GNSS Signal, Correction, and Constellations

Posted by Luke Wilson on Sep 23, 2020 5:43:55 PM

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Purpose: Global Navigation Satellite Systems (GNSS) such as GPS or BeiDou can sometimes have confusing terminology. This knowledge base document will explain some of the most commonly used terms regrading GNSS

Last Updated: September 2020

Constellation: A constellation is the collection of satellites that make up a particular system. Some examples of constellations are: GPS, BeiDou, Galileo, and GLONASS.

Signal: A satellite signal is comprised of a carrier frequency, ranging code, and navigation data. Individual satellites will usually transmit multiple signals. For instance, a GPS satellite transmits 8 different signals: L1C/A, L1C, L2C, L5, L1P(Y), L1M, L2P(Y), and L2M.

Carrier Frequency: A carrier frequency is the transmission of an altered or modulated fixed frequency. The frequency is measured in Hertz. When discussing satellite signals specifically, we are referring to the precise carrier frequency of a GNSS signal. For example, in GPS L1C/A signal, the carrier frequency is 1575.42 MHz.

Frequency Band: GNSS frequencies are typically referred to as bands. All GNSS frequencies fit into either the L1, L2, L5, or L6 bands. Through a lot of work and international cooperation, these signals are packed close enough together so that one receiver can receive all of the signals, but far enough apart so that the signals do not interfere with each other. For example, GPS, GLONASS, Galileo, and BeiDou all have signals that operate within the the L1 band even though they have different carrier frequencies.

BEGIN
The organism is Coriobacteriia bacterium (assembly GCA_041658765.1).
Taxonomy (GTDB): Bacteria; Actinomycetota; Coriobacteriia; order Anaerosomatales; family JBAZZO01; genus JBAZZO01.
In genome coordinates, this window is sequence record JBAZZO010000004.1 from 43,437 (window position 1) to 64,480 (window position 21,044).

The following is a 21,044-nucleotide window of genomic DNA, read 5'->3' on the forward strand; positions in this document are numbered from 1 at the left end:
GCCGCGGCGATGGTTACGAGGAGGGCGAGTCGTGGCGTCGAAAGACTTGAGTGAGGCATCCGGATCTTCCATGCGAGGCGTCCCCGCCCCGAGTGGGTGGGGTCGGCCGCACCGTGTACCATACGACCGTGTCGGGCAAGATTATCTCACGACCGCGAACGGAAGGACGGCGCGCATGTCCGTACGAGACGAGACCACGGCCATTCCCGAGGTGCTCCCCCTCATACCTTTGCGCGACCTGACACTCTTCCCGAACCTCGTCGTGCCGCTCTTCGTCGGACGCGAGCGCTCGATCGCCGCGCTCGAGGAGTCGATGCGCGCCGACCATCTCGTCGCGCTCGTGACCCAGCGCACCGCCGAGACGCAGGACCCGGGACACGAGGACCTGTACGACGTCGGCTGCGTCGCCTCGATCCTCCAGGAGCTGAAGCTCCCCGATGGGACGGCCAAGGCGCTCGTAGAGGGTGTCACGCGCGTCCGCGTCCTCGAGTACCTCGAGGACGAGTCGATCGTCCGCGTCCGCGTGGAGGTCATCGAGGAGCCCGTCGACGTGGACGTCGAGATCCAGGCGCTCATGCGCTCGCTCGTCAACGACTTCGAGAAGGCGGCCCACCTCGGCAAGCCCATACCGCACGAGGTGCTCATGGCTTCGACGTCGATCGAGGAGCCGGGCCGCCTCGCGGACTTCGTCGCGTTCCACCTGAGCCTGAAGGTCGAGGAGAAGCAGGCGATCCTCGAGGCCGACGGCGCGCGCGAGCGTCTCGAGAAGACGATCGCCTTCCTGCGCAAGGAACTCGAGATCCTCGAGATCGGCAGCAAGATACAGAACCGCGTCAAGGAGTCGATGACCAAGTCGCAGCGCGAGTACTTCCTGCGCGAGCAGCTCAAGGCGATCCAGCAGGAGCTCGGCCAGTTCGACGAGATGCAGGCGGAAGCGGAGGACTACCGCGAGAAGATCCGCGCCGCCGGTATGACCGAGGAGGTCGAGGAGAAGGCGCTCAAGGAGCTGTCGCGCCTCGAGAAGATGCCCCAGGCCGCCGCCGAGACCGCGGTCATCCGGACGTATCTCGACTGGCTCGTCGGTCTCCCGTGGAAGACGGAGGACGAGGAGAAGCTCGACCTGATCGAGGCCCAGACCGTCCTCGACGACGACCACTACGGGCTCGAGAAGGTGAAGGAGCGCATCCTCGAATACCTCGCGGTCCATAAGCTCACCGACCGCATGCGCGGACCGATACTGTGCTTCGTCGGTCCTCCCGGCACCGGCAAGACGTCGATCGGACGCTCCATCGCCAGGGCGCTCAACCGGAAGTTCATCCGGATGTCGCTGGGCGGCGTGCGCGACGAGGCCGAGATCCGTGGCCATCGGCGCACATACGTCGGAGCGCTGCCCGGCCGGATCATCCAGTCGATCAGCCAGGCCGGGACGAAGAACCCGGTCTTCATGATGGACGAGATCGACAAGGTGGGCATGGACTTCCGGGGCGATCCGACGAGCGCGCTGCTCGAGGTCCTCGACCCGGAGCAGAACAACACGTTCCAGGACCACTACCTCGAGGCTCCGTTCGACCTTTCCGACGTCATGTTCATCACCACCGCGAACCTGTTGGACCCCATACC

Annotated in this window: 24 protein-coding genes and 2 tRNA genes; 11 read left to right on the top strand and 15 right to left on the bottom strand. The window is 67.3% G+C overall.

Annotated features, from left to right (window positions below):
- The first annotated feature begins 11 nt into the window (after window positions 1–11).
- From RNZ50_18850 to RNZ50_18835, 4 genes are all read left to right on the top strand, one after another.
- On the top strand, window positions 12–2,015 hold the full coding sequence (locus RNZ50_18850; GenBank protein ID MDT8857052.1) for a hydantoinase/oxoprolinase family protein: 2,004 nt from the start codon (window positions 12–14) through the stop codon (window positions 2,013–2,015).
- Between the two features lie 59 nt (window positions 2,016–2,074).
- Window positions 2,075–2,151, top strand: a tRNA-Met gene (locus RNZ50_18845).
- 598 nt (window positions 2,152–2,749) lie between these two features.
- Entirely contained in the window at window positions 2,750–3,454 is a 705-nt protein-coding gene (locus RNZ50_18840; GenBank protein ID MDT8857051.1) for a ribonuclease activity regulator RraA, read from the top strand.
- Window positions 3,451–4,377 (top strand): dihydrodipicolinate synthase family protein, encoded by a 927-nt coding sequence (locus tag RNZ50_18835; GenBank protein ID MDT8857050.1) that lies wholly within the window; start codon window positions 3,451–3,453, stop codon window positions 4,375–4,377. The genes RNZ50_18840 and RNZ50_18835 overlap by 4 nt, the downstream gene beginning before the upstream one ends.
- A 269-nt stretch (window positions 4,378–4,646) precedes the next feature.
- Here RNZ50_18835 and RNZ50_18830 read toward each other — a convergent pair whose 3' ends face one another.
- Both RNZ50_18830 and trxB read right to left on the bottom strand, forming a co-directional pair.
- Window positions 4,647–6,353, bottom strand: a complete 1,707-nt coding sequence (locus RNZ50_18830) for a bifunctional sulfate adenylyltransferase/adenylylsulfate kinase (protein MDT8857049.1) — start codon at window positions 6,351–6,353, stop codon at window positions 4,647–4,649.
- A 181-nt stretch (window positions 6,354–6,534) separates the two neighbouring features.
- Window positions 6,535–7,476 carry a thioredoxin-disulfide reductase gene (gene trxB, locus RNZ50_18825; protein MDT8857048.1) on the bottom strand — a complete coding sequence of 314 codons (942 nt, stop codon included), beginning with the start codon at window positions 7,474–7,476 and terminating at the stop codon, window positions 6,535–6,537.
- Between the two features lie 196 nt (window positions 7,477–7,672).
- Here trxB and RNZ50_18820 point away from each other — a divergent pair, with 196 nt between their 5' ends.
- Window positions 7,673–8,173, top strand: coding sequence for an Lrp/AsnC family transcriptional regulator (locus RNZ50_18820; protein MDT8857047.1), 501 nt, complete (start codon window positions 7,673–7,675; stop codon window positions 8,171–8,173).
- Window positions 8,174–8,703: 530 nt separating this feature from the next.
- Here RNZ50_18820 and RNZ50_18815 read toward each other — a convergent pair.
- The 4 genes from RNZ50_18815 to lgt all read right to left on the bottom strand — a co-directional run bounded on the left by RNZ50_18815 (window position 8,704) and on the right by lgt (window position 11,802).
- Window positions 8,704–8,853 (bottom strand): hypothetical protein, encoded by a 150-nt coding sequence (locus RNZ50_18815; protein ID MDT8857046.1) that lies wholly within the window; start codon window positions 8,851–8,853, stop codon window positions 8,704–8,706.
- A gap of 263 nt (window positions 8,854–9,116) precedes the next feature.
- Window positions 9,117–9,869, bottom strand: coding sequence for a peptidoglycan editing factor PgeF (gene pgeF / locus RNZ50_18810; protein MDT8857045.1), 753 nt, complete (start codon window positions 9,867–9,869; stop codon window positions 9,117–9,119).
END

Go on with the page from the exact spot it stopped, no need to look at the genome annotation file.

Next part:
PRN Code: Short for Pseudo-Random Noise Code, PRN is also known as a ranging code or spreading code, and is the sequence of phase shifts that it takes to generate the spread spectrum of the GNSS signals. The PRN Code is used by the receiver to measure the distance to the satellite and to recover the original signal. With several types of codes, PRN codes are used across different constellation and signals.

Modulation Types: Phase modulation is used in GNSS to carry both the PRN code and navigation message data on the carrier frequency to the receiver. Binary phase shift keying (BPSK) is the most commonly used modulation technique for GNSS signals. However, newer signals have begun to use a binary offset carrier (BOC) modulation scheme.

Services: Different signals or a combination of different signals from a constellation may be used for different services. GPS uses two different services, SPS for public use, and PPS for military applications. Galileo has four different services, Open Service, High Accuracy Service, Public Regulated Service, and Search and Rescue. This use of multiple services is consistent amongst other constellations such as BeiDou and GLONASS.

Topics: Constellation, GPS, GNSS, BeiDou, GLONASS, Galileo, Signals, Frequencies, Correction

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